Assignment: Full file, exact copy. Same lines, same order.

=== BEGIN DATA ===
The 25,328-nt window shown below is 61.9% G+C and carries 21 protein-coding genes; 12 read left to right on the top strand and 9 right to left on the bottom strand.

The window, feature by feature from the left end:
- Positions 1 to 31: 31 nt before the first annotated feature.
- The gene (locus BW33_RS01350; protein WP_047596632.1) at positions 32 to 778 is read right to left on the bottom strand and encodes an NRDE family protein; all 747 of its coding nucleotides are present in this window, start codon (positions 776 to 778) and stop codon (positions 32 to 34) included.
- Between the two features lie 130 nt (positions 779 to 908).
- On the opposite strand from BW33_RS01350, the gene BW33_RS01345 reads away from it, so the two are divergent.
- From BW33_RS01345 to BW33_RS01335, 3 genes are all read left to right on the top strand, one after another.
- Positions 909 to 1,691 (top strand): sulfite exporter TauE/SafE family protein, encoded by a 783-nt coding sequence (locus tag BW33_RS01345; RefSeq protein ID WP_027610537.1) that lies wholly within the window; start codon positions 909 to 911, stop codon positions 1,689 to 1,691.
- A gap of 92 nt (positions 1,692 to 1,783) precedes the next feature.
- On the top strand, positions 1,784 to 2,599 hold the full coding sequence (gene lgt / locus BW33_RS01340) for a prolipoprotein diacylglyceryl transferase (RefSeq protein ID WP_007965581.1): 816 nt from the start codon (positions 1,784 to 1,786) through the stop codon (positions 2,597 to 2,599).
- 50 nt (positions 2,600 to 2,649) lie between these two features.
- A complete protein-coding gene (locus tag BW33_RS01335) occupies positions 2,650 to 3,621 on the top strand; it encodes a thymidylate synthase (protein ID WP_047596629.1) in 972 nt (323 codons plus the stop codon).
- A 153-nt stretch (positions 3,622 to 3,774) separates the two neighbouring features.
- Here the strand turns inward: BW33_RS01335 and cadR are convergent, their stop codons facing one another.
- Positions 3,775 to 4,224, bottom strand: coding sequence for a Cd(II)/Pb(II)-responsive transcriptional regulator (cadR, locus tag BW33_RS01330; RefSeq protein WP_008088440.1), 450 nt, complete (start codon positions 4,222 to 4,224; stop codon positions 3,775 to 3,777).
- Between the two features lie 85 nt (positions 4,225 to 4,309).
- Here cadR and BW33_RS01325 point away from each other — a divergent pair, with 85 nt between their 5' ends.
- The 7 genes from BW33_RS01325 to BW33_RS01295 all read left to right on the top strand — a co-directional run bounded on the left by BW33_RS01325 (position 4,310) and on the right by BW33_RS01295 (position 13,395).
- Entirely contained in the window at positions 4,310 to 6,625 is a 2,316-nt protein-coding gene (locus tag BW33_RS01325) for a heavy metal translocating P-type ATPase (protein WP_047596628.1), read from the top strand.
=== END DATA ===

The 25,328-nt window shown below is 61.9% G+C and carries 21 protein-coding genes; 12 read left to right on the top strand and 9 right to left on the bottom strand.

The window, feature by feature from the left end:
- Positions 1 to 31: 31 nt before the first annotated feature.
- The gene (locus BW33_RS01350; protein WP_047596632.1) at positions 32 to 778 is read right to left on the bottom strand and encodes an NRDE family protein; all 747 of its coding nucleotides are present in this window, start codon (positions 776 to 778) and stop codon (positions 32 to 34) included.
- Between the two features lie 130 nt (positions 779 to 908).
- On the opposite strand from BW33_RS01350, the gene BW33_RS01345 reads away from it, so the two are divergent.
- From BW33_RS01345 to BW33_RS01335, 3 genes are all read left to right on the top strand, one after another.
- Positions 909 to 1,691 (top strand): sulfite exporter TauE/SafE family protein, encoded by a 783-nt coding sequence (locus tag BW33_RS01345; RefSeq protein ID WP_027610537.1) that lies wholly within the window; start codon positions 909 to 911, stop codon positions 1,689 to 1,691.
- A gap of 92 nt (positions 1,692 to 1,783) precedes the next feature.
- On the top strand, positions 1,784 to 2,599 hold the full coding sequence (gene lgt / locus BW33_RS01340) for a prolipoprotein diacylglyceryl transferase (RefSeq protein ID WP_007965581.1): 816 nt from the start codon (positions 1,784 to 1,786) through the stop codon (positions 2,597 to 2,599).
- 50 nt (positions 2,600 to 2,649) lie between these two features.
- A complete protein-coding gene (locus tag BW33_RS01335) occupies positions 2,650 to 3,621 on the top strand; it encodes a thymidylate synthase (protein ID WP_047596629.1) in 972 nt (323 codons plus the stop codon).
- A 153-nt stretch (positions 3,622 to 3,774) separates the two neighbouring features.
- Here the strand turns inward: BW33_RS01335 and cadR are convergent, their stop codons facing one another.
- Positions 3,775 to 4,224, bottom strand: coding sequence for a Cd(II)/Pb(II)-responsive transcriptional regulator (cadR, locus tag BW33_RS01330; RefSeq protein WP_008088440.1), 450 nt, complete (start codon positions 4,222 to 4,224; stop codon positions 3,775 to 3,777).
- Between the two features lie 85 nt (positions 4,225 to 4,309).
- Here cadR and BW33_RS01325 point away from each other — a divergent pair, with 85 nt between their 5' ends.
- The 7 genes from BW33_RS01325 to BW33_RS01295 all read left to right on the top strand — a co-directional run bounded on the left by BW33_RS01325 (position 4,310) and on the right by BW33_RS01295 (position 13,395).
- Entirely contained in the window at positions 4,310 to 6,625 is a 2,316-nt protein-coding gene (locus tag BW33_RS01325) for a heavy metal translocating P-type ATPase (protein WP_047596628.1), read from the top strand.